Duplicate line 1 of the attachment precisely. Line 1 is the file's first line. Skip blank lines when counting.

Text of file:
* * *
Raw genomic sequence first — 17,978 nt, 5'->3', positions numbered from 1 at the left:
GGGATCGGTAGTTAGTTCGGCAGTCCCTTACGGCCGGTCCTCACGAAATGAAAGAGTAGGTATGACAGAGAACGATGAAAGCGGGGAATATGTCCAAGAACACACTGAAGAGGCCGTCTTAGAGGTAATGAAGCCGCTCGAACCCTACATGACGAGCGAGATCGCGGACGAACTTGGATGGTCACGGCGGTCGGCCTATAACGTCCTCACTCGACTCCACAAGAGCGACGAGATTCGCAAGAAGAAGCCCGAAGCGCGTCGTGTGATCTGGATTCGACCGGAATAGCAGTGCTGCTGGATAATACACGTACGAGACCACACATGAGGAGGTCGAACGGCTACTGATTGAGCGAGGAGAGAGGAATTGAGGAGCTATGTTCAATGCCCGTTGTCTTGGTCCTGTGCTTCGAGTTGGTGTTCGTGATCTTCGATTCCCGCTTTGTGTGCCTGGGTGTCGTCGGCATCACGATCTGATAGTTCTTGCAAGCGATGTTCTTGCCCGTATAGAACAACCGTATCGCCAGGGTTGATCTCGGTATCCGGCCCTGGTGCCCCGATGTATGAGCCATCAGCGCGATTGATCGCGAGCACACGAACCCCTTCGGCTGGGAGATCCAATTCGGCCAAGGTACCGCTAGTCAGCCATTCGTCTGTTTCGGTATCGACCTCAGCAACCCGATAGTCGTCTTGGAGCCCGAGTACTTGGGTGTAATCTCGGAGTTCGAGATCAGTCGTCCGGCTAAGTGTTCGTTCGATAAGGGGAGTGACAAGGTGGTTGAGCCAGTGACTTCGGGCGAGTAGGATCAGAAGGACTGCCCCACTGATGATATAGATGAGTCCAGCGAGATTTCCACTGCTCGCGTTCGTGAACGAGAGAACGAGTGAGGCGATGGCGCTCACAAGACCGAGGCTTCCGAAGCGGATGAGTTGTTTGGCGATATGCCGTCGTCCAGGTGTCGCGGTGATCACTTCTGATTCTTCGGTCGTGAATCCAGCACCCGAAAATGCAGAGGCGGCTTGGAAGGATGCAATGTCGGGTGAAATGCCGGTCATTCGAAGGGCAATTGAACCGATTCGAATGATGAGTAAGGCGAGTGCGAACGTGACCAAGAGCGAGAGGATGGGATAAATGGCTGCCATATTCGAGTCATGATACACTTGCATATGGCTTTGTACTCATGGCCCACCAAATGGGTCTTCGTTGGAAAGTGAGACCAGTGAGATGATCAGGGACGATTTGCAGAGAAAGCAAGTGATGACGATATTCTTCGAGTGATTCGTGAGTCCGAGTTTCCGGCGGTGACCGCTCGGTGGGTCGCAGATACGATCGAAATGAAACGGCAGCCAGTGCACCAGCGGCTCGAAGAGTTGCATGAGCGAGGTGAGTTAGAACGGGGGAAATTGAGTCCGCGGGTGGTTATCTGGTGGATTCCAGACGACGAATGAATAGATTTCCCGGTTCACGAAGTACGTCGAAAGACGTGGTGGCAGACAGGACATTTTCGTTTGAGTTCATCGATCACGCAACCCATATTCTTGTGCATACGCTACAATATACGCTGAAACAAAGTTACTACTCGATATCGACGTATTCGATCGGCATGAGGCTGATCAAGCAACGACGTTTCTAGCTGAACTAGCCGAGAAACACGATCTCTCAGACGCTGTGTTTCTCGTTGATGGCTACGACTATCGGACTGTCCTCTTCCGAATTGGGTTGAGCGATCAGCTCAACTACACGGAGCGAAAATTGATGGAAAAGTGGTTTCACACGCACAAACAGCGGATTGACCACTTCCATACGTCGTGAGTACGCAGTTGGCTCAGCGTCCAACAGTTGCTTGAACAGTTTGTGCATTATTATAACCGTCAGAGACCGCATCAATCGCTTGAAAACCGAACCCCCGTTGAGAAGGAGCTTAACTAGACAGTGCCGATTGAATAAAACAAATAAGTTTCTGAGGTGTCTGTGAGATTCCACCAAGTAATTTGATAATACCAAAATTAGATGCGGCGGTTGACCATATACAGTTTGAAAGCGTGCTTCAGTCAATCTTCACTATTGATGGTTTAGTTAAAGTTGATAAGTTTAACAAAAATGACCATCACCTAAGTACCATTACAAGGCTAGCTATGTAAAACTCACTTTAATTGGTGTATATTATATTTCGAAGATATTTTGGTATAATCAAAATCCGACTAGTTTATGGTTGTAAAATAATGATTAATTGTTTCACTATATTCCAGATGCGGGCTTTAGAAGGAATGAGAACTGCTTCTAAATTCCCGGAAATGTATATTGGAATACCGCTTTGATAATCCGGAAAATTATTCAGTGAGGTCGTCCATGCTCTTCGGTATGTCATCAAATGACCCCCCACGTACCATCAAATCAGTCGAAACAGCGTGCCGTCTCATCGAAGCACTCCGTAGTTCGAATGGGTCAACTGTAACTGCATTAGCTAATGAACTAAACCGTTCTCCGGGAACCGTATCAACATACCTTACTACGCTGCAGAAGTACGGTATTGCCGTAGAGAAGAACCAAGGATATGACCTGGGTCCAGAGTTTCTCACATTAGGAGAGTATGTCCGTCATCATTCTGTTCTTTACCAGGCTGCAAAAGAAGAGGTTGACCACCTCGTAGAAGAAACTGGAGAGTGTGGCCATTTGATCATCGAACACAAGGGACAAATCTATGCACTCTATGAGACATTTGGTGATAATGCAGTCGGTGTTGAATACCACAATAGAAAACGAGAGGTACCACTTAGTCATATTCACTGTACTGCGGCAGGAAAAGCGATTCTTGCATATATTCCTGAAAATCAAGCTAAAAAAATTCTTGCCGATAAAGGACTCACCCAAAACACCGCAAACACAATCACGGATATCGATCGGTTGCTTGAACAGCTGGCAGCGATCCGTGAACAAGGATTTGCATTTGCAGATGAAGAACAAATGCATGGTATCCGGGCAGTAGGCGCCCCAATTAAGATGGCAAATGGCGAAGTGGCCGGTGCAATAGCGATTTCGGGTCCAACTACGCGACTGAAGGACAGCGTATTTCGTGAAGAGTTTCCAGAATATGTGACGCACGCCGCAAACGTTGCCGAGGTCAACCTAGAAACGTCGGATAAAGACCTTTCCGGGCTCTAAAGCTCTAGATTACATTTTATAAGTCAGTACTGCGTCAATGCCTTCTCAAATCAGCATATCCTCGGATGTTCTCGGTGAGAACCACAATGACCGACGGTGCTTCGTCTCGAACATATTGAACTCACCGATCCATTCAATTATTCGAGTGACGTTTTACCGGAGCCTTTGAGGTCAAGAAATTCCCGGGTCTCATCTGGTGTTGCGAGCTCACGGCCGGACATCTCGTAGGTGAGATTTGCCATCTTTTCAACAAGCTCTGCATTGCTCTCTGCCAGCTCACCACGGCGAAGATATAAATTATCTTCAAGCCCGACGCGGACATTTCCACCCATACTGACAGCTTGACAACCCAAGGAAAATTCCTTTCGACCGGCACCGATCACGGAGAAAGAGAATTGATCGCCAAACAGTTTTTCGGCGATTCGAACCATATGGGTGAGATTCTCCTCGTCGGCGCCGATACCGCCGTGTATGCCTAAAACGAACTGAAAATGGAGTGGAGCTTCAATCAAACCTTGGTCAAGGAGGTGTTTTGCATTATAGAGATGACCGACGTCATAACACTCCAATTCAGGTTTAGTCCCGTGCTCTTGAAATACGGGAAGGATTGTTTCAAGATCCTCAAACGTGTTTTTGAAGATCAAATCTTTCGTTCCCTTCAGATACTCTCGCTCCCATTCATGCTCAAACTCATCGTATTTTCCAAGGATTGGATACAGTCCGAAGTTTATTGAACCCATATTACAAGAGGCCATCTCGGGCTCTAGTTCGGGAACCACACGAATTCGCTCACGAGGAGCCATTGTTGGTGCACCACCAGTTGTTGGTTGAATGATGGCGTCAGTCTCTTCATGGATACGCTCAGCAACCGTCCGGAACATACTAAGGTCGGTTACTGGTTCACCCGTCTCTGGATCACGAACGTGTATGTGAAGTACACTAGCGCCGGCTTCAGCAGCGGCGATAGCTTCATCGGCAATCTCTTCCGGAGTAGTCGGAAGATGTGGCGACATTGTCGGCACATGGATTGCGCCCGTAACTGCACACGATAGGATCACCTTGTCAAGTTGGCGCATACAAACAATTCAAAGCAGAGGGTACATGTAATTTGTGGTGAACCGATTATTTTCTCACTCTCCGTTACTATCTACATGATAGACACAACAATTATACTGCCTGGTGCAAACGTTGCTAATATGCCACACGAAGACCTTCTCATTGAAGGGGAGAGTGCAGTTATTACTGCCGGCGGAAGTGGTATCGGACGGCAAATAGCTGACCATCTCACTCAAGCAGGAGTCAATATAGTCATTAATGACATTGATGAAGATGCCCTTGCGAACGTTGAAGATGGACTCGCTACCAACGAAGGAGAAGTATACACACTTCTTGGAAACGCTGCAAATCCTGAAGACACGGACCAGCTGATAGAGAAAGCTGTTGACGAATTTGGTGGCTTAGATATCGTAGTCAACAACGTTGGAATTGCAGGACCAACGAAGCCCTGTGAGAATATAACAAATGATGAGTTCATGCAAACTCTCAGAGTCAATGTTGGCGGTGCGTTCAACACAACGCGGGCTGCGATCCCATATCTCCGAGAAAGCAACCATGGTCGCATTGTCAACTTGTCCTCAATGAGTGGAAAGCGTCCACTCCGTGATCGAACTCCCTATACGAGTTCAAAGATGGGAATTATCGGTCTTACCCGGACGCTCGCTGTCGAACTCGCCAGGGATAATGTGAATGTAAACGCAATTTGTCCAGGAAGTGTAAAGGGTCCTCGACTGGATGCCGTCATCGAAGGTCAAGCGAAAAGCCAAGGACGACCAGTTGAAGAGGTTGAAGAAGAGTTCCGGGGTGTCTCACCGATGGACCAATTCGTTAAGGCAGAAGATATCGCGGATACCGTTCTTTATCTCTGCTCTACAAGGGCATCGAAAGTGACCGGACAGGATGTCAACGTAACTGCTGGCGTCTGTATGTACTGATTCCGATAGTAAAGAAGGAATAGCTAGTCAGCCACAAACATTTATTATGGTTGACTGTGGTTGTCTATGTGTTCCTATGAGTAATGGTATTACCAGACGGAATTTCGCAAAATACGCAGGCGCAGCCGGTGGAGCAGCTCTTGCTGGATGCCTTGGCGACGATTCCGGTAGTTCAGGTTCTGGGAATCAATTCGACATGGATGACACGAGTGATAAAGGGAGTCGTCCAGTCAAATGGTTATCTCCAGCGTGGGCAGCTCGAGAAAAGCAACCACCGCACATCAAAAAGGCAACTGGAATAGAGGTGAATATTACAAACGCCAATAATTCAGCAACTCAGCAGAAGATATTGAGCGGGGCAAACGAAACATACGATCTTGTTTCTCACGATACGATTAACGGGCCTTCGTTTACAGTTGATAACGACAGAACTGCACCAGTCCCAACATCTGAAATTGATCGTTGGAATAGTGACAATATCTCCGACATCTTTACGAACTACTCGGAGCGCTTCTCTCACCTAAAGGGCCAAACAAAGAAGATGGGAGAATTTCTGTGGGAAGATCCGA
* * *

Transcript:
Raw genomic sequence first — 17,978 nt, 5'->3', positions numbered from 1 at the left: